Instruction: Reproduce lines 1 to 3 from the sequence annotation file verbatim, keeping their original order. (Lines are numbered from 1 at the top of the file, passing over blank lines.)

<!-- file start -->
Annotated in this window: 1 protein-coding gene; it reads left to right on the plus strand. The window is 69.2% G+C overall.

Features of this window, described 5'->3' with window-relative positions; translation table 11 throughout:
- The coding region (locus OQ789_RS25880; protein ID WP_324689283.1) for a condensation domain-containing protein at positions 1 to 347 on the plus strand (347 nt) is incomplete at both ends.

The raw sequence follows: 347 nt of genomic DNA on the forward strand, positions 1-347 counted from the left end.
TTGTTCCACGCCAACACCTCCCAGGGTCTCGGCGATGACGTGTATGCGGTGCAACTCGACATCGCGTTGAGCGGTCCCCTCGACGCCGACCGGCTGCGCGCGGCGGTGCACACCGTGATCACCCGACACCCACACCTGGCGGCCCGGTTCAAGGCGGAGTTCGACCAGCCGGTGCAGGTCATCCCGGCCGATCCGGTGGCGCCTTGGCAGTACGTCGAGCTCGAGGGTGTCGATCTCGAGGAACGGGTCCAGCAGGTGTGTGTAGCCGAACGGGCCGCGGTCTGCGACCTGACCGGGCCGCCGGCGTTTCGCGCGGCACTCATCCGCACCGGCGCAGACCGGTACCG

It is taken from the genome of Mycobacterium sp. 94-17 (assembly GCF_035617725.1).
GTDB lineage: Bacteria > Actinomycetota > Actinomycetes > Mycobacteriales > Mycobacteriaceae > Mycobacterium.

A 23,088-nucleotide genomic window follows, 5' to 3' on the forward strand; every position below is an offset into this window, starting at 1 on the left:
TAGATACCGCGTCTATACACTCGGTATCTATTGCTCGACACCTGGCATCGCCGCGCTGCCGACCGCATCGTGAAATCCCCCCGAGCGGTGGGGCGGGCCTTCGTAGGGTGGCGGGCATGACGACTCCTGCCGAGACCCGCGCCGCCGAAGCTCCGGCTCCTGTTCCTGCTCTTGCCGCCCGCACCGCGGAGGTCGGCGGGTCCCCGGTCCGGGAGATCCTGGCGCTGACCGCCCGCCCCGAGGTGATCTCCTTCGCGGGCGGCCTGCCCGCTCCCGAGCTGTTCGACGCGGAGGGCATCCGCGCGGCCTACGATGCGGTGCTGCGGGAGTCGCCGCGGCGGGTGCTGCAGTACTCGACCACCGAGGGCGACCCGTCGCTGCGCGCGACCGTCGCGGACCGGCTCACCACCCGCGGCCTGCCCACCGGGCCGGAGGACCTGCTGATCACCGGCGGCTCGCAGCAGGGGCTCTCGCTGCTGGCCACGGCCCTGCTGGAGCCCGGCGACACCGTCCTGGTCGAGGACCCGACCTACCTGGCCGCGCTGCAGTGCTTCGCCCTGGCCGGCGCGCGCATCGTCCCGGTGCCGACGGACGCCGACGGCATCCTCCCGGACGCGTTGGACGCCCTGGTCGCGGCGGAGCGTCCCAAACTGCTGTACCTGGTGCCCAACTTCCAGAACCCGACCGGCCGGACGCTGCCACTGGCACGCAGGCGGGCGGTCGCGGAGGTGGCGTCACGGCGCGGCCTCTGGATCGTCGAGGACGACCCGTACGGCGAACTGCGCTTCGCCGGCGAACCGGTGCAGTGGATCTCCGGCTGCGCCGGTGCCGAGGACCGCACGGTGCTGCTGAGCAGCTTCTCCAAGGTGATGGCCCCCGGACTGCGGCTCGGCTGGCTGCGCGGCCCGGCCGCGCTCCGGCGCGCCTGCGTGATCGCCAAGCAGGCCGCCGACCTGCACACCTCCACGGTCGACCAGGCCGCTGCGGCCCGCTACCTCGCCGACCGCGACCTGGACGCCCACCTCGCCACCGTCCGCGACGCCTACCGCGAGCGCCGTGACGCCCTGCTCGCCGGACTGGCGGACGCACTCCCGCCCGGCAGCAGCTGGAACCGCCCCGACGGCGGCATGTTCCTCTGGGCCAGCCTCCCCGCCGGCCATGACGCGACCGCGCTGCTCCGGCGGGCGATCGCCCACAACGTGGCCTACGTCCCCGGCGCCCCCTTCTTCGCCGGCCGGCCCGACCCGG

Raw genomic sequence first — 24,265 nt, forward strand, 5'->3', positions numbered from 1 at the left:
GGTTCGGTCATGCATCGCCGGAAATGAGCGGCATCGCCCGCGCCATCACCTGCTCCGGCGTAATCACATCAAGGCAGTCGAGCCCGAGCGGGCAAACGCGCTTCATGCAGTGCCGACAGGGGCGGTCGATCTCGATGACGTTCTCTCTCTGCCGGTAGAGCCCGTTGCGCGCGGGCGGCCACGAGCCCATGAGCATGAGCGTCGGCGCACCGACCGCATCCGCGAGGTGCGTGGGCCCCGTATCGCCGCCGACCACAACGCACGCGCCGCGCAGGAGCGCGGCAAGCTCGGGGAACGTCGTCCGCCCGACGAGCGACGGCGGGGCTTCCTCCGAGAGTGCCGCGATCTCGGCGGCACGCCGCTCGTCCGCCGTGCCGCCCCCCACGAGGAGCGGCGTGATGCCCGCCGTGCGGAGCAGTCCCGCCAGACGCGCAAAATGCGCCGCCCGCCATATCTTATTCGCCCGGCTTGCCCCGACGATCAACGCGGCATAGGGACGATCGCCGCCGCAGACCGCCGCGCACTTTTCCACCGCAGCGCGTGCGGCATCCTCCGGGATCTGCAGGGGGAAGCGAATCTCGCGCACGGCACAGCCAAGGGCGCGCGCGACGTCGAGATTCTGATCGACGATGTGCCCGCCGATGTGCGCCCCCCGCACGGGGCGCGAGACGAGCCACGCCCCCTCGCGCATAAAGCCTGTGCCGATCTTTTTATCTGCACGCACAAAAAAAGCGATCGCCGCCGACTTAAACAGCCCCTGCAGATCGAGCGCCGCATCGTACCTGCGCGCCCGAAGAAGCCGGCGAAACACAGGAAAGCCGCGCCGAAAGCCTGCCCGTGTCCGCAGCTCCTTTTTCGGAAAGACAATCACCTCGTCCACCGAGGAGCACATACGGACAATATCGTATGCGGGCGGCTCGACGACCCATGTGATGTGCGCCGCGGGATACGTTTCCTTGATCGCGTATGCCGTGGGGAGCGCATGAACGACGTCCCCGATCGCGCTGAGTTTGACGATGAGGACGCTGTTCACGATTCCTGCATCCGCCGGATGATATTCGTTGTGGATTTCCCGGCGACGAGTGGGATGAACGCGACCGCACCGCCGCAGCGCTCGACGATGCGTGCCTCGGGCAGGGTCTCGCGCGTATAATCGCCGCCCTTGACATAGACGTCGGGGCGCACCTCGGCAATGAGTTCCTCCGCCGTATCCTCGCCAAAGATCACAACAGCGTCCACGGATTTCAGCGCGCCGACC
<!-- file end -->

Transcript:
Annotated in this window: 1 protein-coding gene; it reads left to right on the plus strand. The window is 69.2% G+C overall.

Features of this window, described 5'->3' with window-relative positions; translation table 11 throughout:
- The coding region (locus OQ789_RS25880; protein ID WP_324689283.1) for a condensation domain-containing protein at positions 1 to 347 on the plus strand (347 nt) is incomplete at both ends.